Lawmakers question beef executives over soaring food prices

Lawmakers on Capitol Hill aggressively questioned the chief executives of the country’s four major beef producers, accusing them of engaging in anti-competitive practices that have financially harmed cattle ranchers and driven up the price of meat.

The four multinational corporations—National Beef, JBS, Cargill and Tyson—control 85 percent of the beef industry. Allegations that these meatpackers have abused their position in a highly concentrated market to fix prices has led to $400 million in fines and settlements in recent years. Critics of the companies’ conduct also say industry consolidation has squeezed both ends of the supply chain, with ranchers being paid unsustainable prices for their cattle and consumers overpaying at the grocery store.

Defenders of the meatpacking firms say they are being scapegoated for inflation. Tyson chief executive Donnie King defended his company’s actions Wednesday, telling the House Agriculture Committee that it doesn’t set prices for either cattle or beef.

“These prices are set by straightforward market forces, namely available supply and consumer demand. These market forces mean that there are times when the commodity business cycle favors one party over another,” he said.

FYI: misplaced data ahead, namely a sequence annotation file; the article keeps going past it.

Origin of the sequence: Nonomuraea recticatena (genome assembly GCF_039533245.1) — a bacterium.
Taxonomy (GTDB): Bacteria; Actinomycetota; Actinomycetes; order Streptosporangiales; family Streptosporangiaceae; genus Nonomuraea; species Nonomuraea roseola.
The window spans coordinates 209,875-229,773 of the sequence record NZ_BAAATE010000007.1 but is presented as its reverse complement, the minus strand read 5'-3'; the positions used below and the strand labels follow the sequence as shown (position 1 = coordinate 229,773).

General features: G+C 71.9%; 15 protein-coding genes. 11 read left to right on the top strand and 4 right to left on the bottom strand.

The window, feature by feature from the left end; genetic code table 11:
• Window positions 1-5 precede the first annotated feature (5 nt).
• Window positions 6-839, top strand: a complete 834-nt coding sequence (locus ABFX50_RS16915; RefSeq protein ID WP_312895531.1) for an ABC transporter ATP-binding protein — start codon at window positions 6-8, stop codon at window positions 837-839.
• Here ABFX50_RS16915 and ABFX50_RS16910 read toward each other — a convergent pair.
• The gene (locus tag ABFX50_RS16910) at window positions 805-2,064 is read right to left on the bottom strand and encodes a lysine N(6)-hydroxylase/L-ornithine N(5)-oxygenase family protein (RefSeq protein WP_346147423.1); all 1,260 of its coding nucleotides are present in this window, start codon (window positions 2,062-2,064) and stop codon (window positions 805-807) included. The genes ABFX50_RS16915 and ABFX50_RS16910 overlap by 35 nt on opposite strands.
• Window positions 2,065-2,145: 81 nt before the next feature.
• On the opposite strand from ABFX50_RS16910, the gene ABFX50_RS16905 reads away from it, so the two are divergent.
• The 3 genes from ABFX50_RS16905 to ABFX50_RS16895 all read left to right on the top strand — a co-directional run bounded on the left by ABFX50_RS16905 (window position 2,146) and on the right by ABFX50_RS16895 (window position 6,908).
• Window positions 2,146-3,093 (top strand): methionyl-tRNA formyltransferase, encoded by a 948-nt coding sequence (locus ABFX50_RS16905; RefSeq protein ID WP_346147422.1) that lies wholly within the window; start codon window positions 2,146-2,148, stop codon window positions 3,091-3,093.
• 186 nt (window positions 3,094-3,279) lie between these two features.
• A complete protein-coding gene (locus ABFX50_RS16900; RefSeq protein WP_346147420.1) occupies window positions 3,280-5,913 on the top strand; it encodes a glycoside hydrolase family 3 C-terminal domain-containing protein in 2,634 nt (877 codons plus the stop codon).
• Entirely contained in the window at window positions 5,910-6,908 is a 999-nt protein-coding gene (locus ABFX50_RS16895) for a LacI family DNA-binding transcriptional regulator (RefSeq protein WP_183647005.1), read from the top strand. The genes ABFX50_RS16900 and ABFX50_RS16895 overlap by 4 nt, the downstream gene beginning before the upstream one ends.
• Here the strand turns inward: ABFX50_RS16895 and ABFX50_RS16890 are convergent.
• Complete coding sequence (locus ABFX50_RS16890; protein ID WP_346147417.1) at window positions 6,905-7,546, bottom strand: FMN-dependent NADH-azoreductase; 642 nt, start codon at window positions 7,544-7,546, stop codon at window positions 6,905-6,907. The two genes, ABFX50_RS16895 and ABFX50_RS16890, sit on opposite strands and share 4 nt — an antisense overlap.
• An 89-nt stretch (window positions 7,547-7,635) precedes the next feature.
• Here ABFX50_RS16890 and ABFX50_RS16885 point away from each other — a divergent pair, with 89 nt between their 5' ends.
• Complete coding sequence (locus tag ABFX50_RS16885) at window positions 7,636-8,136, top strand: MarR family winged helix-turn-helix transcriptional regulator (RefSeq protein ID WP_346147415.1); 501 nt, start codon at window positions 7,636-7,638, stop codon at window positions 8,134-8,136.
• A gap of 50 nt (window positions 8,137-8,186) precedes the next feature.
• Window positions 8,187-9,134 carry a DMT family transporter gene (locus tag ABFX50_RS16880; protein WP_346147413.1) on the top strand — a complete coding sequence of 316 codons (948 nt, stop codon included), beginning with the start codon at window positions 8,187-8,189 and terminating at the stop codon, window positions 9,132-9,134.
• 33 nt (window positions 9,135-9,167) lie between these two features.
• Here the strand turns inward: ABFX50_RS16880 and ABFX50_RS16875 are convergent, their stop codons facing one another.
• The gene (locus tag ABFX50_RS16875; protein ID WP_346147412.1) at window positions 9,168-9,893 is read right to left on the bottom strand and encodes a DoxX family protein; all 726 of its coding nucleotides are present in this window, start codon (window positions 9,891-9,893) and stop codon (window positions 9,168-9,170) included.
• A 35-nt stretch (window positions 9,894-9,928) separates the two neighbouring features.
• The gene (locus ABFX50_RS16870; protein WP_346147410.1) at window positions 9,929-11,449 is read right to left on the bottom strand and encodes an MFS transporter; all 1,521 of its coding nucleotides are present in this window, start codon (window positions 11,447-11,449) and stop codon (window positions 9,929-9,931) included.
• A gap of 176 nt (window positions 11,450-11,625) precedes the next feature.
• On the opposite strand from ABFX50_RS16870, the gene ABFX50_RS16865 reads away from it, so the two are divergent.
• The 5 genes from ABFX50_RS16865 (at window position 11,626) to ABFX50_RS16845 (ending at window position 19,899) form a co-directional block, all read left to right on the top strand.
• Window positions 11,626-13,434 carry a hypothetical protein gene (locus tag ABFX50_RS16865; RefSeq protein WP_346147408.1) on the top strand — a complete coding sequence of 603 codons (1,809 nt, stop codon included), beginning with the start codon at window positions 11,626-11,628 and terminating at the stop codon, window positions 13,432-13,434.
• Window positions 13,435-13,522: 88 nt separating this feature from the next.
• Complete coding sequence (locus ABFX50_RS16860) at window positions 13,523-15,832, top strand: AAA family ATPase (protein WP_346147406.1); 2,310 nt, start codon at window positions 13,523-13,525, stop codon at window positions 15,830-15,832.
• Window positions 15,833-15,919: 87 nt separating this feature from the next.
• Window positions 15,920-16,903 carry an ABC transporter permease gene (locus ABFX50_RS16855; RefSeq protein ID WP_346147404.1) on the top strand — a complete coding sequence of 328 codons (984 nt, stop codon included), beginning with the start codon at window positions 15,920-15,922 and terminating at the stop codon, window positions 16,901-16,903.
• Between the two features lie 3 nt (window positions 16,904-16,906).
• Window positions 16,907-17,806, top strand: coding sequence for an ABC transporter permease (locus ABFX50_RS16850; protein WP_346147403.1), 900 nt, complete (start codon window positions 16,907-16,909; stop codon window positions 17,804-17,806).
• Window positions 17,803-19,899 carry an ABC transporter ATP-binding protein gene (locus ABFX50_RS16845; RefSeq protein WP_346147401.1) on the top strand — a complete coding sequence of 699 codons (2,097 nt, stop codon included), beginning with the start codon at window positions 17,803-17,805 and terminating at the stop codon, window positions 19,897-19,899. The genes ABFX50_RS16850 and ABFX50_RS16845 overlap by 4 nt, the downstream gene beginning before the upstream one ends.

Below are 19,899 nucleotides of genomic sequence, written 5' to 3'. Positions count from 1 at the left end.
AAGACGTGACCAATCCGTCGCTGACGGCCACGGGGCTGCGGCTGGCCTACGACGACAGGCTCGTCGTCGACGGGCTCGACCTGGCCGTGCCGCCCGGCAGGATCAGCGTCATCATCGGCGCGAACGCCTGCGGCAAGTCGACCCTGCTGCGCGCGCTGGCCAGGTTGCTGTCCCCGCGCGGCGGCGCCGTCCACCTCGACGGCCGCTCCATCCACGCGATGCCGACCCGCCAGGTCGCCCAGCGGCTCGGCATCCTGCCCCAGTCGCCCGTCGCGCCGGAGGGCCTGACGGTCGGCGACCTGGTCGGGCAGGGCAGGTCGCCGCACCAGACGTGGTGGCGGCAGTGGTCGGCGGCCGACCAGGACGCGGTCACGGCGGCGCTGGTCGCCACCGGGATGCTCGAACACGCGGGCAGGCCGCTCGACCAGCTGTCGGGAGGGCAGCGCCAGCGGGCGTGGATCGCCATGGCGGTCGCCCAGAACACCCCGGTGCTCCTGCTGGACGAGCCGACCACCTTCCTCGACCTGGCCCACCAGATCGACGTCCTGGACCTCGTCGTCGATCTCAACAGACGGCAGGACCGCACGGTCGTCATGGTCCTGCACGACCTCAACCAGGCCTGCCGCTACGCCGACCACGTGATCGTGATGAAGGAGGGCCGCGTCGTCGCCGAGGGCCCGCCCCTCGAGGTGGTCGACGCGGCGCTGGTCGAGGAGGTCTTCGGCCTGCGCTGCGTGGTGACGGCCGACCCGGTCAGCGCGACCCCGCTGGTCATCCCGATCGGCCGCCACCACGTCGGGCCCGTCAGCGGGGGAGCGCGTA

But lawmakers took a sharp tone with the executives in the face of rising food prices and concerns that the companies took advantage of the coronavirus. The four companies’ collective net profits rose more than 300 percent during the pandemic.

Last year, the prices for beef, pork and poultry increased far more than other kinds of food, accounting for more than half of price inflation at grocery stores. But in the past couple months other categories, such as produce, eggs and grains, have also skyrocketed.

The hearings before the House and Senate Agriculture committees related to two bills designed to provide relief for consumers and ranchers and prevent anti-competitive practices. The Meat Packing Special Investigator Act, co-sponsored by Sens. Jon Tester, D-Mont., Chuck Grassley, R-Iowa, and Mike Rounds, R-S.D., would create a new U.S. Agriculture Department office to monitor for anti-competitive practices in the meat and poultry industries.

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